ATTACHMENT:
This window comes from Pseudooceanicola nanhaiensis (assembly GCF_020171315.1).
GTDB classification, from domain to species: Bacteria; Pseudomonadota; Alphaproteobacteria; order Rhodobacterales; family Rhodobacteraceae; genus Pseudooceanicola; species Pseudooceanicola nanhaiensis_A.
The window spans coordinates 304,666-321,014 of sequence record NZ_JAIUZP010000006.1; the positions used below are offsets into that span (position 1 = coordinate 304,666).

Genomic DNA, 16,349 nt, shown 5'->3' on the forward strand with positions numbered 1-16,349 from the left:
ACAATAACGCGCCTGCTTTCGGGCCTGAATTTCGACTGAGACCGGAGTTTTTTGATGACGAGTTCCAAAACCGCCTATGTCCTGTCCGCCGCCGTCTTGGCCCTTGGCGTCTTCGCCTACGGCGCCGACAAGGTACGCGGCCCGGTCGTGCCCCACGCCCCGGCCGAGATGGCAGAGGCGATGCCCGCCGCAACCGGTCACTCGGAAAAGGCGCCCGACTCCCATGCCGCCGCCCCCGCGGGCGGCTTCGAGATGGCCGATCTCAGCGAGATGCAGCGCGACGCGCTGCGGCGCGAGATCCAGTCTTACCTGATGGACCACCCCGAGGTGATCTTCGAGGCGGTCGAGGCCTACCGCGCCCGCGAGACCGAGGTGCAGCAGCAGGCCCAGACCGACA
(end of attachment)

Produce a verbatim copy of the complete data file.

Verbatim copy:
This window comes from Pseudooceanicola nanhaiensis (assembly GCF_020171315.1).
GTDB classification, from domain to species: Bacteria; Pseudomonadota; Alphaproteobacteria; order Rhodobacterales; family Rhodobacteraceae; genus Pseudooceanicola; species Pseudooceanicola nanhaiensis_A.
The window spans coordinates 304,666-321,014 of sequence record NZ_JAIUZP010000006.1; the positions used below are offsets into that span (position 1 = coordinate 304,666).

Genomic DNA, 16,349 nt, shown 5'->3' on the forward strand with positions numbered 1-16,349 from the left:
ACAATAACGCGCCTGCTTTCGGGCCTGAATTTCGACTGAGACCGGAGTTTTTTGATGACGAGTTCCAAAACCGCCTATGTCCTGTCCGCCGCCGTCTTGGCCCTTGGCGTCTTCGCCTACGGCGCCGACAAGGTACGCGGCCCGGTCGTGCCCCACGCCCCGGCCGAGATGGCAGAGGCGATGCCCGCCGCAACCGGTCACTCGGAAAAGGCGCCCGACTCCCATGCCGCCGCCCCCGCGGGCGGCTTCGAGATGGCCGATCTCAGCGAGATGCAGCGCGACGCGCTGCGGCGCGAGATCCAGTCTTACCTGATGGACCACCCCGAGGTGATCTTCGAGGCGGTCGAGGCCTACCGCGCCCGCGAGACCGAGGTGCAGCAGCAGGCCCAGACCGACA